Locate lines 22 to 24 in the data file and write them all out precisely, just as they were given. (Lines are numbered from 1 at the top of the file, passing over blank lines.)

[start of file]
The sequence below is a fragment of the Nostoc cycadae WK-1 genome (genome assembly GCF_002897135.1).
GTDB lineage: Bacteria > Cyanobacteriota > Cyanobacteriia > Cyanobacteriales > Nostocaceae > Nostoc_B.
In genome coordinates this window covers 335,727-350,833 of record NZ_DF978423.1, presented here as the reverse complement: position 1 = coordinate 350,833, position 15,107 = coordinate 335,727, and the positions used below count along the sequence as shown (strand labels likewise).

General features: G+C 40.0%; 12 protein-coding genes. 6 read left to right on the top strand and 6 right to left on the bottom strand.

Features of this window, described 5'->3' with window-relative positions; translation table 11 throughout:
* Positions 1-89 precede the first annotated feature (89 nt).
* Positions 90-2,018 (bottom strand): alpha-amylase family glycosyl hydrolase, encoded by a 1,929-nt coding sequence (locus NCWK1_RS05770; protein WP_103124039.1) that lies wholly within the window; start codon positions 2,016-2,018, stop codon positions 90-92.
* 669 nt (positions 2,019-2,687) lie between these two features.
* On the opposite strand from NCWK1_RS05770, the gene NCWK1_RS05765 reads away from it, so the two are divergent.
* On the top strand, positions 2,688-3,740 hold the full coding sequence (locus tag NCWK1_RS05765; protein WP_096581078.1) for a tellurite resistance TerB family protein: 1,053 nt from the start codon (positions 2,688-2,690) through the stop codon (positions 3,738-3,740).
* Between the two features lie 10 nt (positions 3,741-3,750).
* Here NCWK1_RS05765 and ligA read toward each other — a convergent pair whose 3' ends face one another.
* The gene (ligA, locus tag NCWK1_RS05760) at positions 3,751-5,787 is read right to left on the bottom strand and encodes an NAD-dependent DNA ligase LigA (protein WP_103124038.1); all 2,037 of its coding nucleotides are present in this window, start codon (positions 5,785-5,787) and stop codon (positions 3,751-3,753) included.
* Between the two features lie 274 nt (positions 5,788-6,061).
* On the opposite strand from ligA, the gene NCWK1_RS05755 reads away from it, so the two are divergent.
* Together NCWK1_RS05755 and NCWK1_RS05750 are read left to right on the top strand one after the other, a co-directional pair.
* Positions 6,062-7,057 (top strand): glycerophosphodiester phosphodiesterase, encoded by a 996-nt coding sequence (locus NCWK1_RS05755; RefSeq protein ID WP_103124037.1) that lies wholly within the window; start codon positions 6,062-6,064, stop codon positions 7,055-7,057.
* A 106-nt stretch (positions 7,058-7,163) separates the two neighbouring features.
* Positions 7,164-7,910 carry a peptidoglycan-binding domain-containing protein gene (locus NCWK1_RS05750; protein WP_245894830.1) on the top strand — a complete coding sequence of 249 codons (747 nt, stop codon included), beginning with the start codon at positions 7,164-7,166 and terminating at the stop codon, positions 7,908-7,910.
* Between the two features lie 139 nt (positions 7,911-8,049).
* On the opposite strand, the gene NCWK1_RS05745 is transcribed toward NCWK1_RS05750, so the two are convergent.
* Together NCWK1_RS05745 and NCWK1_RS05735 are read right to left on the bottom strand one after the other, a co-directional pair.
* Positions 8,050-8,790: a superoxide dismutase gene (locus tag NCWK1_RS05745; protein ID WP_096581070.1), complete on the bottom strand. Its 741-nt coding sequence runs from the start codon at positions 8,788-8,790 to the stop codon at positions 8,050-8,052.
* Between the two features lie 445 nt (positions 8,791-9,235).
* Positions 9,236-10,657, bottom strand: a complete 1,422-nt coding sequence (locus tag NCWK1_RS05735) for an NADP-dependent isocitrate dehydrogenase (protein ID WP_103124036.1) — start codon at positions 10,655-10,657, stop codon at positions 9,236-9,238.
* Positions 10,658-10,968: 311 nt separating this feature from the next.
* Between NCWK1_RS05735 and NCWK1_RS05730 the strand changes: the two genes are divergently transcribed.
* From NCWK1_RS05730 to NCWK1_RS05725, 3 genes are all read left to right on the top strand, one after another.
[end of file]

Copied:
* Together NCWK1_RS05745 and NCWK1_RS05735 are read right to left on the bottom strand one after the other, a co-directional pair.
* Positions 8,050-8,790: a superoxide dismutase gene (locus tag NCWK1_RS05745; protein ID WP_096581070.1), complete on the bottom strand. Its 741-nt coding sequence runs from the start codon at positions 8,788-8,790 to the stop codon at positions 8,050-8,052.
* Between the two features lie 445 nt (positions 8,791-9,235).